The likelihood of these adverse events happening can be greatly reduced by choosing a fully trained practitioner who operates in sterile conditions – after all, this is a medical intervention!
Is It Permanent?
The Botulinum Toxin that is used for ‘cosmetic’ procedures is designed to paralyze the injected muscle for a short time – between 3-6 months depending on your metabolism.
Its aim is to reduce the appearance of fine lines and wrinkles in adults younger than 65 years of age (clinical trials were carried out on healthy adults aged between 18 & 75.)
The results of this localized muscle-relaxing technique can be seen almost immediately with optimal results within two weeks.
There is little doubt that these injections will improve the appearance of wrinkles if given in the appropriate way to suitable patients. Further to that, with ten years’ experience under their belts the practitioners using Botox and Dysport have seen enough happy faces in their time to back up the products claims.
However, every good story has its note of caution and there have been many famous faces ‘caught out’ by their overzealous use of this ‘miracle wrinkle cure’.
Is Botox Halal?
On a practical level it may be useful to talk to other people who have had the treatment, talk to your preferred healthcare professional and read up on all of the technical literature provided.
The question as to whether ‘botulinum toxin’ is Halal is not for me to answer. However, you may find the information that follows useful in this regard.
It is important to note that while the bacteria Clostridium Botulinum commonly occurs in soil and can be harvested and cultured (grown) in a laboratory ‘cleanly’ (without the introduction of animal material) the process of extracting the toxins from this bacterium involves the use of procedures and equipment that may have come into contact with animal material.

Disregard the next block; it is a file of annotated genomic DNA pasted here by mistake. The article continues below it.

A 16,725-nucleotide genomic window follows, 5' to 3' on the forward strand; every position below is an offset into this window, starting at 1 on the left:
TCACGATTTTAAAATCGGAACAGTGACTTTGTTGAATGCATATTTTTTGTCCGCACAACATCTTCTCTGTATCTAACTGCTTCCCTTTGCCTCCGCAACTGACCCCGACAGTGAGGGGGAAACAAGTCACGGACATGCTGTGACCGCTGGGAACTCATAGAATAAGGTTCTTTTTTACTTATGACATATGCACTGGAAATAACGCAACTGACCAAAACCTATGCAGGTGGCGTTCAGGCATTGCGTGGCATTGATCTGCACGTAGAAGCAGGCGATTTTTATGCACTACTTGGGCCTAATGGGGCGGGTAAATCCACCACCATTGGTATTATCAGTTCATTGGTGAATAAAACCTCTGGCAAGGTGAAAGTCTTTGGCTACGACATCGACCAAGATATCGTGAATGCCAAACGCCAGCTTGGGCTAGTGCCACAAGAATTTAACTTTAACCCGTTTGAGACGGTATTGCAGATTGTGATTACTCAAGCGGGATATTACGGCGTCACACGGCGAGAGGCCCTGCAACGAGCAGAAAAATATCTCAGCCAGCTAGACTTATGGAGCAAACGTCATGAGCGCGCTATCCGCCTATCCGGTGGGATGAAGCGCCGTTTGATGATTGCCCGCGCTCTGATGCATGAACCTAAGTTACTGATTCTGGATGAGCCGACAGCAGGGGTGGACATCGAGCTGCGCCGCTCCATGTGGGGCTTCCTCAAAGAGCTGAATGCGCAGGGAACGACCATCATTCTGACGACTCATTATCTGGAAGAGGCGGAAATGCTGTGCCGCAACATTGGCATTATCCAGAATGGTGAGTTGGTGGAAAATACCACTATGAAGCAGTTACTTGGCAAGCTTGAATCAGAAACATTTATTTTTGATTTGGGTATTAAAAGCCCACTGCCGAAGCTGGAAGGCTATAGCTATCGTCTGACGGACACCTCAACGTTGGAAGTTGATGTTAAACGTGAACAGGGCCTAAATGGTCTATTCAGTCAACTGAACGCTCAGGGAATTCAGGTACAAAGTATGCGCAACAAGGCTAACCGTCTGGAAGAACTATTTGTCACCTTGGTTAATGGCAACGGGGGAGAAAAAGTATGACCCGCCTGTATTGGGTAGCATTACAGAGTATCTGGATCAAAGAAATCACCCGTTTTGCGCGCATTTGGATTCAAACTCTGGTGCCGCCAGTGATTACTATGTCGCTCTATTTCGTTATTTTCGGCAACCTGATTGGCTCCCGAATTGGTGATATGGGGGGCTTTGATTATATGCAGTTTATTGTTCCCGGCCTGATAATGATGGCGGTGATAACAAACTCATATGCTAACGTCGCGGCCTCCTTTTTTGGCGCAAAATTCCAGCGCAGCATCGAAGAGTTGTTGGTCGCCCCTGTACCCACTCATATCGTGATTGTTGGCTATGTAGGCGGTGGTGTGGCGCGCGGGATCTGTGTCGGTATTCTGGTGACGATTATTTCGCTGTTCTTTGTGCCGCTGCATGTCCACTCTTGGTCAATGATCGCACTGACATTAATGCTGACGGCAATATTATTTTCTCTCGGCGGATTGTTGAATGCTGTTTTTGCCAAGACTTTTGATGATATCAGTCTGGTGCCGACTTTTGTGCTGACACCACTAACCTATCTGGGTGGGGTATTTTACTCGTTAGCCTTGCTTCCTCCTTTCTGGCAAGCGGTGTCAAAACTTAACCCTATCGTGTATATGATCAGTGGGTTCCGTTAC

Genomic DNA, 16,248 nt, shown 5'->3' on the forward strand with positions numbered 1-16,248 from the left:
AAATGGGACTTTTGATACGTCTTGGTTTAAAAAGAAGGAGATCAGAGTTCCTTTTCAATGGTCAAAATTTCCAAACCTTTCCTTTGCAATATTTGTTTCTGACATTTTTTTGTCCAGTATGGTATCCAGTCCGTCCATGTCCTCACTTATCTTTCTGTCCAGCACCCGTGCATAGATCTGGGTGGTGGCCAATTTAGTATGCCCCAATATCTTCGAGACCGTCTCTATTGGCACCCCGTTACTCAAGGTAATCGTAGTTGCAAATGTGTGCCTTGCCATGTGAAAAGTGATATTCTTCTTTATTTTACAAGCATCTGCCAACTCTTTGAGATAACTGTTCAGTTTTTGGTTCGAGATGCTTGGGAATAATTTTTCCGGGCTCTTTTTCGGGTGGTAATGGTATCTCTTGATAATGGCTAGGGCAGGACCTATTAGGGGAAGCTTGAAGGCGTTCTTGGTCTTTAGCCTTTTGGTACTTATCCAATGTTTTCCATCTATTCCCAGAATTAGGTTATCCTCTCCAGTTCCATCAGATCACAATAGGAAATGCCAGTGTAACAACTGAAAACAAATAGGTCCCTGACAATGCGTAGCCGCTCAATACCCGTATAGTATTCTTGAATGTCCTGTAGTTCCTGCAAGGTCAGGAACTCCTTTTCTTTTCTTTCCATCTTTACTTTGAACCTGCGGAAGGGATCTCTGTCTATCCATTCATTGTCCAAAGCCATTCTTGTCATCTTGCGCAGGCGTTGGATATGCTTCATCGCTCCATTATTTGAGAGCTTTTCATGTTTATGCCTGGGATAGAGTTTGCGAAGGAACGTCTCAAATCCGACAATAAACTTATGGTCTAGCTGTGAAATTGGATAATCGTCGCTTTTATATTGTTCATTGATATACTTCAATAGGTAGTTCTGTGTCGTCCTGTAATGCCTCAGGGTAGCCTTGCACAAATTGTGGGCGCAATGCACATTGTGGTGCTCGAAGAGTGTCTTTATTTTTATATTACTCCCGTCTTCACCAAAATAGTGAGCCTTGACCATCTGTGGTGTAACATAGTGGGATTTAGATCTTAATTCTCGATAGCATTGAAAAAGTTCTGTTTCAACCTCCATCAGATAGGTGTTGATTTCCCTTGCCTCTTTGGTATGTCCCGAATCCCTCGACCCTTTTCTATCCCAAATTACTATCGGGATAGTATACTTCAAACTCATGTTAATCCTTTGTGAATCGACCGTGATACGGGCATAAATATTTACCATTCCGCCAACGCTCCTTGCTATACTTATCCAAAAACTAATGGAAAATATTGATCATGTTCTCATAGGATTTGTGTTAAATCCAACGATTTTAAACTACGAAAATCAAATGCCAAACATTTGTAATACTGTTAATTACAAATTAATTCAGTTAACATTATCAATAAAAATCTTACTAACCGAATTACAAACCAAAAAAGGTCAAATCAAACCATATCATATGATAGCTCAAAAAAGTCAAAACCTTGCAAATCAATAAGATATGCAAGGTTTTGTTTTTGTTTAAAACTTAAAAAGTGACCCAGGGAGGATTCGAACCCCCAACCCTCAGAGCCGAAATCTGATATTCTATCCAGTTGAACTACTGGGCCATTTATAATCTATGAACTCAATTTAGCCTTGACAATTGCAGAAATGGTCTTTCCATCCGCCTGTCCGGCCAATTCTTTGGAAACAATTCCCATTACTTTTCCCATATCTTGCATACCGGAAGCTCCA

US Patent 7189541, 13th March 2007 states that “The growth media can contain significantly reduced levels of meat or dairy by-products using non-animal based products to replace the animal-derived products. Preferably, the media used are substantially free of animal derived products.”
The reason that animal material is present at all is as a source of protein (food for the bacteria), and while the patent goes on to say that vegetable sources of protein such as Soy can be used to produce botulinum toxin that is “animal product free” or “substantially animal product free,” it seems to fall short of offering consumers a 100% guarantee of being ‘animal free’.
To put this research into context, the motivation behind the above patent was to reduce the risk of recipients being exposed to prions (that can be found in animal proteins) linked to ‘mad cow’ disease or Creutzfeldt-Jakob disease, rather than looking at this from the perspective of a consumer wanting vegan, vegetarian or Halal products.
In an article on Halal.com published on January 15th 2008, The Muslim Judicial Council banned the use of Botox due to similar concerns about the contamination of the product with animal-based ingredients. This ruling was also in line with the National Fatwa Council in Malaysia, 2006.
- “Botulinum toxin production method.” US Patent 7189541. 13 Mar. 2007. Accessed 15 February 2010.
- “Botox Impermissible: South African Muslim Scholars.” Halal.com. 15 Jan. 2008. Accessed 15 February 2010.
- Kent, Jonathan. “Botox Ban for Malaysian Muslims.” BBC News. 28 Jul. 2006. Accessed 15 February 2010.
- Botox Treatment